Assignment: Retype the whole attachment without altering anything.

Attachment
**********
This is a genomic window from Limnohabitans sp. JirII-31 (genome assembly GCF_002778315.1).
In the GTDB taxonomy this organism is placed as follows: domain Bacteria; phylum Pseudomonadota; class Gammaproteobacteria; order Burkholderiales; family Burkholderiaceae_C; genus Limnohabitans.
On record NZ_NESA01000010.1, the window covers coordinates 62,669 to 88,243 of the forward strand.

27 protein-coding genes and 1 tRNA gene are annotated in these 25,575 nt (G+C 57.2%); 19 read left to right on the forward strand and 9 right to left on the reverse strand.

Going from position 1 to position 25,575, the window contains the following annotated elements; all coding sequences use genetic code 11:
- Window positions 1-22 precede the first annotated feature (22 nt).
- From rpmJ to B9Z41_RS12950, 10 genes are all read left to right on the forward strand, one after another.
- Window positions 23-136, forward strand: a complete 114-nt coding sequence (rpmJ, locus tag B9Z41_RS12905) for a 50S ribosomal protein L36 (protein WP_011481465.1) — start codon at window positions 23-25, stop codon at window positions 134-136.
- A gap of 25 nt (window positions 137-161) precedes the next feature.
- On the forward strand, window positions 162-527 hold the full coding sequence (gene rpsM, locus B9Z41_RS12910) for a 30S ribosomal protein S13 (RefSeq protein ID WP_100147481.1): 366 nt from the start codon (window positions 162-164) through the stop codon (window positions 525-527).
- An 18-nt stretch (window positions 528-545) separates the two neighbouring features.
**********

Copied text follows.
This is a genomic window from Limnohabitans sp. JirII-31 (genome assembly GCF_002778315.1).
In the GTDB taxonomy this organism is placed as follows: domain Bacteria; phylum Pseudomonadota; class Gammaproteobacteria; order Burkholderiales; family Burkholderiaceae_C; genus Limnohabitans.
On record NZ_NESA01000010.1, the window covers coordinates 62,669 to 88,243 of the forward strand.

27 protein-coding genes and 1 tRNA gene are annotated in these 25,575 nt (G+C 57.2%); 19 read left to right on the forward strand and 9 right to left on the reverse strand.

Going from position 1 to position 25,575, the window contains the following annotated elements; all coding sequences use genetic code 11:
- Window positions 1-22 precede the first annotated feature (22 nt).
- From rpmJ to B9Z41_RS12950, 10 genes are all read left to right on the forward strand, one after another.
- Window positions 23-136, forward strand: a complete 114-nt coding sequence (rpmJ, locus tag B9Z41_RS12905) for a 50S ribosomal protein L36 (protein WP_011481465.1) — start codon at window positions 23-25, stop codon at window positions 134-136.
- A gap of 25 nt (window positions 137-161) precedes the next feature.
- On the forward strand, window positions 162-527 hold the full coding sequence (gene rpsM, locus B9Z41_RS12910) for a 30S ribosomal protein S13 (RefSeq protein ID WP_100147481.1): 366 nt from the start codon (window positions 162-164) through the stop codon (window positions 525-527).
- An 18-nt stretch (window positions 528-545) separates the two neighbouring features.